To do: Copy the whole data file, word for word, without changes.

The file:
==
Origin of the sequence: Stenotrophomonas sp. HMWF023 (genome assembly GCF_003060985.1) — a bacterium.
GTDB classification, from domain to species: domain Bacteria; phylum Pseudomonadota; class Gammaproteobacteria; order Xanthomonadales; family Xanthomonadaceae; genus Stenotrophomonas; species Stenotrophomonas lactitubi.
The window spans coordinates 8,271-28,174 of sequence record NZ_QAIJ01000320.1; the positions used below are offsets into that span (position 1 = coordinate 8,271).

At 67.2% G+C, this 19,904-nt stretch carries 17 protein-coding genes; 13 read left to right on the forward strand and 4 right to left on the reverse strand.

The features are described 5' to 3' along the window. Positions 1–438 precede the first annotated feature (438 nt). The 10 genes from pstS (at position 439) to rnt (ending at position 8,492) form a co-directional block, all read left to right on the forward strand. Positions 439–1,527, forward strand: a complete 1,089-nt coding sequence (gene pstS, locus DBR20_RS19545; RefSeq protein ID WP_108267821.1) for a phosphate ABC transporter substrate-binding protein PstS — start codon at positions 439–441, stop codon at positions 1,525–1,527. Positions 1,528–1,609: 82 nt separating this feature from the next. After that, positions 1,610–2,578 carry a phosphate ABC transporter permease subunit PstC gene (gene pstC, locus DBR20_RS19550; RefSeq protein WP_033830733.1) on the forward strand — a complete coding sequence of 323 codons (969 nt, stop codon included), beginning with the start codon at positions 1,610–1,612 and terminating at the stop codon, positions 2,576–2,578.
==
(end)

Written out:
Origin of the sequence: Stenotrophomonas sp. HMWF023 (genome assembly GCF_003060985.1) — a bacterium.
GTDB classification, from domain to species: domain Bacteria; phylum Pseudomonadota; class Gammaproteobacteria; order Xanthomonadales; family Xanthomonadaceae; genus Stenotrophomonas; species Stenotrophomonas lactitubi.
The window spans coordinates 8,271-28,174 of sequence record NZ_QAIJ01000320.1; the positions used below are offsets into that span (position 1 = coordinate 8,271).

At 67.2% G+C, this 19,904-nt stretch carries 17 protein-coding genes; 13 read left to right on the forward strand and 4 right to left on the reverse strand.

The features are described 5' to 3' along the window. Positions 1–438 precede the first annotated feature (438 nt). The 10 genes from pstS (at position 439) to rnt (ending at position 8,492) form a co-directional block, all read left to right on the forward strand. Positions 439–1,527, forward strand: a complete 1,089-nt coding sequence (gene pstS, locus DBR20_RS19545; RefSeq protein ID WP_108267821.1) for a phosphate ABC transporter substrate-binding protein PstS — start codon at positions 439–441, stop codon at positions 1,525–1,527. Positions 1,528–1,609: 82 nt separating this feature from the next. After that, positions 1,610–2,578 carry a phosphate ABC transporter permease subunit PstC gene (gene pstC, locus DBR20_RS19550; RefSeq protein WP_033830733.1) on the forward strand — a complete coding sequence of 323 codons (969 nt, stop codon included), beginning with the start codon at positions 1,610–1,612 and terminating at the stop codon, positions 2,576–2,578.